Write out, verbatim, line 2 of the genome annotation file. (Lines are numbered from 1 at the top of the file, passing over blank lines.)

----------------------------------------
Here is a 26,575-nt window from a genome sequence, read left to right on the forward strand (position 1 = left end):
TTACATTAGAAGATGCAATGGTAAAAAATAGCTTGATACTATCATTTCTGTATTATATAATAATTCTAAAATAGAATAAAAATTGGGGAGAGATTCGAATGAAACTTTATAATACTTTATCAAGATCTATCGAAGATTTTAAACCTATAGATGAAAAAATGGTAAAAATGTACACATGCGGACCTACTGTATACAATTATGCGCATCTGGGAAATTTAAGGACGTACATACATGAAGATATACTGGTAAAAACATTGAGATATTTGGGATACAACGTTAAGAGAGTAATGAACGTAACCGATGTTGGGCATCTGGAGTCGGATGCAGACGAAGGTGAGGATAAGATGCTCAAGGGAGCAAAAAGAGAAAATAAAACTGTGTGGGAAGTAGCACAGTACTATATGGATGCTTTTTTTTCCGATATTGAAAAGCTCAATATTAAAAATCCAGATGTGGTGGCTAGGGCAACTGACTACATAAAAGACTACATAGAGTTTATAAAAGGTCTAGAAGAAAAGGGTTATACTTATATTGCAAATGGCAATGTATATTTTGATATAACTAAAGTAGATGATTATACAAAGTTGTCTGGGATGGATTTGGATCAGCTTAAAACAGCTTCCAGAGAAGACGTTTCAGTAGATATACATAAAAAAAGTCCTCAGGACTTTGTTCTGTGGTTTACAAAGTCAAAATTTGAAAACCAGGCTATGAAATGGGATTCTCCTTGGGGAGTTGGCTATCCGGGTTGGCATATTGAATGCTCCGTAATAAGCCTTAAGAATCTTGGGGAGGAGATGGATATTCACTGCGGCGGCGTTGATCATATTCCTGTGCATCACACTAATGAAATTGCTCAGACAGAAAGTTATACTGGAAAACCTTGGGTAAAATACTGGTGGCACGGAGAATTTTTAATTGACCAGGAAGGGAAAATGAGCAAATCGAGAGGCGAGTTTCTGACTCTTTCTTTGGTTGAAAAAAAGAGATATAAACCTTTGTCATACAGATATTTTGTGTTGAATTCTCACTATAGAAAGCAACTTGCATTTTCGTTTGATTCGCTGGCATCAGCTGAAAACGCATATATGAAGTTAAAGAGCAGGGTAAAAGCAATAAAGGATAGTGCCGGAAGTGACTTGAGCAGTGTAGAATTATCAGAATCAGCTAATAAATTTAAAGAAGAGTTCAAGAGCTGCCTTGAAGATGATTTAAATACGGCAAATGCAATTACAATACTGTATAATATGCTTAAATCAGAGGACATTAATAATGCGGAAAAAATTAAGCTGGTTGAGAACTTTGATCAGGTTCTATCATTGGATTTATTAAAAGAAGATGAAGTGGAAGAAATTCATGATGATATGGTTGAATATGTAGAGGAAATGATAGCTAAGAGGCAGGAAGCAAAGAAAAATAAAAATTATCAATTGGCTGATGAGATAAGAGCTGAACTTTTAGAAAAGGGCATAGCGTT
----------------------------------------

TTACATTAGAAGATGCAATGGTAAAAAATAGCTTGATACTATCATTTCTGTATTATATAATAATTCTAAAATAGAATAAAAATTGGGGAGAGATTCGAATGAAACTTTATAATACTTTATCAAGATCTATCGAAGATTTTAAACCTATAGATGAAAAAATGGTAAAAATGTACACATGCGGACCTACTGTATACAATTATGCGCATCTGGGAAATTTAAGGACGTACATACATGAAGATATACTGGTAAAAACATTGAGATATTTGGGATACAACGTTAAGAGAGTAATGAACGTAACCGATGTTGGGCATCTGGAGTCGGATGCAGACGAAGGTGAGGATAAGATGCTCAAGGGAGCAAAAAGAGAAAATAAAACTGTGTGGGAAGTAGCACAGTACTATATGGATGCTTTTTTTTCCGATATTGAAAAGCTCAATATTAAAAATCCAGATGTGGTGGCTAGGGCAACTGACTACATAAAAGACTACATAGAGTTTATAAAAGGTCTAGAAGAAAAGGGTTATACTTATATTGCAAATGGCAATGTATATTTTGATATAACTAAAGTAGATGATTATACAAAGTTGTCTGGGATGGATTTGGATCAGCTTAAAACAGCTTCCAGAGAAGACGTTTCAGTAGATATACATAAAAAAAGTCCTCAGGACTTTGTTCTGTGGTTTACAAAGTCAAAATTTGAAAACCAGGCTATGAAATGGGATTCTCCTTGGGGAGTTGGCTATCCGGGTTGGCATATTGAATGCTCCGTAATAAGCCTTAAGAATCTTGGGGAGGAGATGGATATTCACTGCGGCGGCGTTGATCATATTCCTGTGCATCACACTAATGAAATTGCTCAGACAGAAAGTTATACTGGAAAACCTTGGGTAAAATACTGGTGGCACGGAGAATTTTTAATTGACCAGGAAGGGAAAATGAGCAAATCGAGAGGCGAGTTTCTGACTCTTTCTTTGGTTGAAAAAAAGAGATATAAACCTTTGTCATACAGATATTTTGTGTTGAATTCTCACTATAGAAAGCAACTTGCATTTTCGTTTGATTCGCTGGCATCAGCTGAAAACGCATATATGAAGTTAAAGAGCAGGGTAAAAGCAATAAAGGATAGTGCCGGAAGTGACTTGAGCAGTGTAGAATTATCAGAATCAGCTAATAAATTTAAAGAAGAGTTCAAGAGCTGCCTTGAAGATGATTTAAATACGGCAAATGCAATTACAATACTGTATAATATGCTTAAATCAGAGGACATTAATAATGCGGAAAAAATTAAGCTGGTTGAGAACTTTGATCAGGTTCTATCATTGGATTTATTAAAAGAAGATGAAGTGGAAGAAATTCATGATGATATGGTTGAATATGTAGAGGAAATGATAGCTAAGAGGCAGGAAGCAAAGAAAAATAAAAATTATCAATTGGCTGATGAGATAAGAGCTGAACTTTTAGAAAAGGGCATAGCGTT